I think we’ll have to wait until next year to really understand how weed control is working in treatment C. Remember, the strategy was to slowly deplete the annual weed seedbank by allowing weeds to germinate, but preventing them from producing more seed. This is not supposed to be a quick establishment method, and it wasn’t.

blooming yellow flower (partridge pea)
This is what partridge pea looks like. It was one of the few species from the native wildflower and grass mix seeded in the spring (treatment C) that bloomed during this first growing season.

Buckwheat as a weed-smothering cover crop

By the time Bryan did our weed assessment, it had been 3 weeks since we mowed the second planting of buckwheat. Ideally, we would have transplanted shortly after mowing the buckwheat. But, the second crop of buckwheat was starting to set seed by the end of August, and our transplants weren’t scheduled to arrive until the end of September. So we mowed the buckwheat early to prevent it from contributing its own seed to the weed seedbank. But this meant that a lot of weeds had time to germinate before we transplanted the habitat plants. The buckwheat certainly suppressed a lot of weeds during the growing season, and I hope that this will help reduce weeds next year.

very young buckwheat seedlings in upper left, larger buckwheat seedlings in upper right, mowing mature buckwheat plants in lower left, cut buckwheat stubble in lower right
The buckwheat established quickly and crowded out many weeds. We mowed the first crop in July and re-planted. We had to mow the second crop about 3 weeks before we transplanted habitat plants (not ideal).

Solarization

Overall, we were pleased with how the solarization worked. We laid down 6 mil clear plastic (leftover from a nearby high tunnel) in early June, and did a little weed control around the edges of the plastic just once during the summer to prevent more weed seed production and to prevent shading of the plots.

Two people shovelling soil on top of clear plastic laid on the ground on the left, and on the right, clear plastic cover a small area of soil, with all the edges of the plastic buried
We laid 6 mil clear plastic over some plots on June 5, 2018 to solarize the soil underneath (and kill weeds).

We also learned that solarization will not control purselane. In contrast, the purselane thrived only under our clear plastic, and nowhere else in the field. The plot that had the most purselane also had the most other (mostly grass) weeds. I think the purselane pushed the plastic away from the soil and reduced the temperature a bit, allowing other weeds to grow.

clear plastic covering a small area of soil, but with weeds (purselane) growing underneath it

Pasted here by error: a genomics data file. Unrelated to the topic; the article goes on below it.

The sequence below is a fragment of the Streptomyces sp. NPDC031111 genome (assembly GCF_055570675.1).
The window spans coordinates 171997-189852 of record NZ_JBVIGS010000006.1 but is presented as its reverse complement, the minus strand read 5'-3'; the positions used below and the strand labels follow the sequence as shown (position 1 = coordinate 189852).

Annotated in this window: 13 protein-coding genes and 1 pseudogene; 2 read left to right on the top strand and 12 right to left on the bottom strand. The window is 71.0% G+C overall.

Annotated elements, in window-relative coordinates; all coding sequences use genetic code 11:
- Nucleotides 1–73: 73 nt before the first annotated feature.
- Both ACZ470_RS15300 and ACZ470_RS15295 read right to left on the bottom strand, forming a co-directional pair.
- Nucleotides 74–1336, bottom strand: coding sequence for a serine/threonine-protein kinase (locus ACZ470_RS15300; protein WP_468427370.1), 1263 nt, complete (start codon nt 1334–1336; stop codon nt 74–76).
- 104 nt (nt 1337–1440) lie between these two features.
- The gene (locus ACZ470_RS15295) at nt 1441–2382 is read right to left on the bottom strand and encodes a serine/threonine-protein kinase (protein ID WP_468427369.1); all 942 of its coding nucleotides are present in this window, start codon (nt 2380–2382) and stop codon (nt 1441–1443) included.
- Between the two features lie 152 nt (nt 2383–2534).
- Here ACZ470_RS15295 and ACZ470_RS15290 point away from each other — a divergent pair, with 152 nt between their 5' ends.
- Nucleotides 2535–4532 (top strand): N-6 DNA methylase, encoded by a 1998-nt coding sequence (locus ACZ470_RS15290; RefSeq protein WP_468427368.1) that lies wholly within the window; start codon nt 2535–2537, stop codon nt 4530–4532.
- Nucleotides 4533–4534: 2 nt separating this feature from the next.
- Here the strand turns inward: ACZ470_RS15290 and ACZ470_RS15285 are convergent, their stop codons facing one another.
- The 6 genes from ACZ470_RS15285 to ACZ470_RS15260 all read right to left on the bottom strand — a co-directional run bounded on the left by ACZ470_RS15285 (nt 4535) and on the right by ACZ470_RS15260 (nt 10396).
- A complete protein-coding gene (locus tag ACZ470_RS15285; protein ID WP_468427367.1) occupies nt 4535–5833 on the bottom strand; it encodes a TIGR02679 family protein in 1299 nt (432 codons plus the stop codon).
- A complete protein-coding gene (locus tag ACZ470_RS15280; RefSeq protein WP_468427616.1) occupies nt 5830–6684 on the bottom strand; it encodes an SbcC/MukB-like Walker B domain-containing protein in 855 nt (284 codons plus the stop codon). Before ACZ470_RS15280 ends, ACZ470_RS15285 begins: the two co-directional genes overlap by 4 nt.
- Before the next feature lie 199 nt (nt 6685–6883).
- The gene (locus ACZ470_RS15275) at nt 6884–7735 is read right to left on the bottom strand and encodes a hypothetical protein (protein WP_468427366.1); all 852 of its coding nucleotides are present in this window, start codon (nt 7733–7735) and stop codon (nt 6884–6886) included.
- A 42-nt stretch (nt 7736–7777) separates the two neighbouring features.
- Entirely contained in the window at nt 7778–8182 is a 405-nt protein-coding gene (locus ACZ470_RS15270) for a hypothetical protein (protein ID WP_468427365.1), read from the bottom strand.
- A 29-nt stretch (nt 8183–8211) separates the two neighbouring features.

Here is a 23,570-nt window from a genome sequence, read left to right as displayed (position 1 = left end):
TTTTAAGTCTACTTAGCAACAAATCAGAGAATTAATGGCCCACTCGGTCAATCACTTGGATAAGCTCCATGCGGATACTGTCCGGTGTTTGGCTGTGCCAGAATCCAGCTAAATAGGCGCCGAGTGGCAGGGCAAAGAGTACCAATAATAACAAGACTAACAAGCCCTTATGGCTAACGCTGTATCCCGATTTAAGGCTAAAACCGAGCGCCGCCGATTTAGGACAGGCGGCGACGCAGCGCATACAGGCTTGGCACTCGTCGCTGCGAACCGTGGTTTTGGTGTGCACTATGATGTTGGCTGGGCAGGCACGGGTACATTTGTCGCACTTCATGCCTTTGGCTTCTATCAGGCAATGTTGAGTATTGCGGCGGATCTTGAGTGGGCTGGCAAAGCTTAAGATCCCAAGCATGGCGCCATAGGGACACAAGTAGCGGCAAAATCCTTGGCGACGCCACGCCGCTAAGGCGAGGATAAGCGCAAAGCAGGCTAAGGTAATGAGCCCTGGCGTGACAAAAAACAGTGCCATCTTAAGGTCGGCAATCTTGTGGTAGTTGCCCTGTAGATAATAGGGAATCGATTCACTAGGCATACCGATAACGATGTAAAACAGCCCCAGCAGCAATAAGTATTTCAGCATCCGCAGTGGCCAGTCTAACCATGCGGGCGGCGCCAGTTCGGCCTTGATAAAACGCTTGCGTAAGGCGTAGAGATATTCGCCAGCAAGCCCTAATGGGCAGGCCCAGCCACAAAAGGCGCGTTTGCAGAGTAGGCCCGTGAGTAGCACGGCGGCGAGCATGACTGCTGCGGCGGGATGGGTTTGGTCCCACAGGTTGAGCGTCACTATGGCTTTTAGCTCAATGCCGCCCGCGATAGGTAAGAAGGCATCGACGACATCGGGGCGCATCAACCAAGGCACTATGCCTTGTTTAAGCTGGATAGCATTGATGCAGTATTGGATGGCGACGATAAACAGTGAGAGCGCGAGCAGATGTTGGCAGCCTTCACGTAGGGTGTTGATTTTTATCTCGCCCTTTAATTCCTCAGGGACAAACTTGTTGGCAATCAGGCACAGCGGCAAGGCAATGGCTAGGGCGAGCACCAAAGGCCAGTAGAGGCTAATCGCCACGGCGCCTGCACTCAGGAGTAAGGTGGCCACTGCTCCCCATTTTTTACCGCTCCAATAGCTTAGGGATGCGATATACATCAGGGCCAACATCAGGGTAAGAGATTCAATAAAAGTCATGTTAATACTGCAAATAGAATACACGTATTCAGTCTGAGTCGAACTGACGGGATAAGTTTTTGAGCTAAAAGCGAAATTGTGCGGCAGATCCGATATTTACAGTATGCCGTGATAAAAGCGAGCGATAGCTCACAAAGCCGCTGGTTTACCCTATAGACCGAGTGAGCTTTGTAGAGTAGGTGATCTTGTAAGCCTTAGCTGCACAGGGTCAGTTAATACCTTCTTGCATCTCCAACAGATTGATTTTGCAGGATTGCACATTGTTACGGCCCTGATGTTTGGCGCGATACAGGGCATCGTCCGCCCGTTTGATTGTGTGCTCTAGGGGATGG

In some solarized plots, purselane grew happily under the plastic. Purselane was not a common weed anywhere else in the field during the season.

Some other plots were virtually weed-free when we pulled the plastic up in October. (Did you see how large the error bar was for weeds in treatment F in the weed graph above? This means there was a lot of variability between plots in this treatment.) Our soil temperature probe happened to be in the plot with the most purselane, and we still achieved maximum soil temperatures of 120 °F (at a depth of about 3 inches), compared to 90 °F in a nearby control (treatment E) plot.

Plots of ground that had been covered with clear plastic. On the left, very few weeds grew underneath. On the right, more weeds (purselane and some grasses) grew.
Solarization results were pretty variable from plot to plot. In some plots, it worked great (left). In other plots more purselane germinated and it didn’t work as well (right). We cut all the weedy vegetation off at the ground before direct seeding the beneficial habitat plants.

Repeated herbicide and tillage

At the weed assessment in September, the plot that had been alternately treated with herbicide and tilled looked best in terms of weed control. Like treatment C and all the treatments planted (by seed or by transplant) in the fall, I think we’ll get a better idea next year of how effective this method was at suppressing weeds.

A small plot of mostly bare soil with a few small weeds growing through. The plot is surrounded by grass
A few weeds were present a week after the last time the herbicide/tillage treatment (G) was rototilled. We broadcast, raked, and pressed beneficial habitat seed into these plots.

Timing of fall planting

One thing we struggled with this fall was deciding when to plant the wildflower and grass seed mixture. One source recommended the seeds be planted sometime between October and December. We were cautioned that if we planted the seed too early, some species (especially blackeyed Susans) might germinate this fall, and the young seedlings would be killed by an early frost before they established. But we were also afraid of waiting too long and not being able to till the soil (treatment G, only) if it got too wet. And we wanted a nice smooth seedbed. In treatment F, we suspected that leaving the clear plastic on into November would protect the weeds from the cooler weather. But we worried that taking it off too early would only allow more weed seeds to blow onto the bare ground.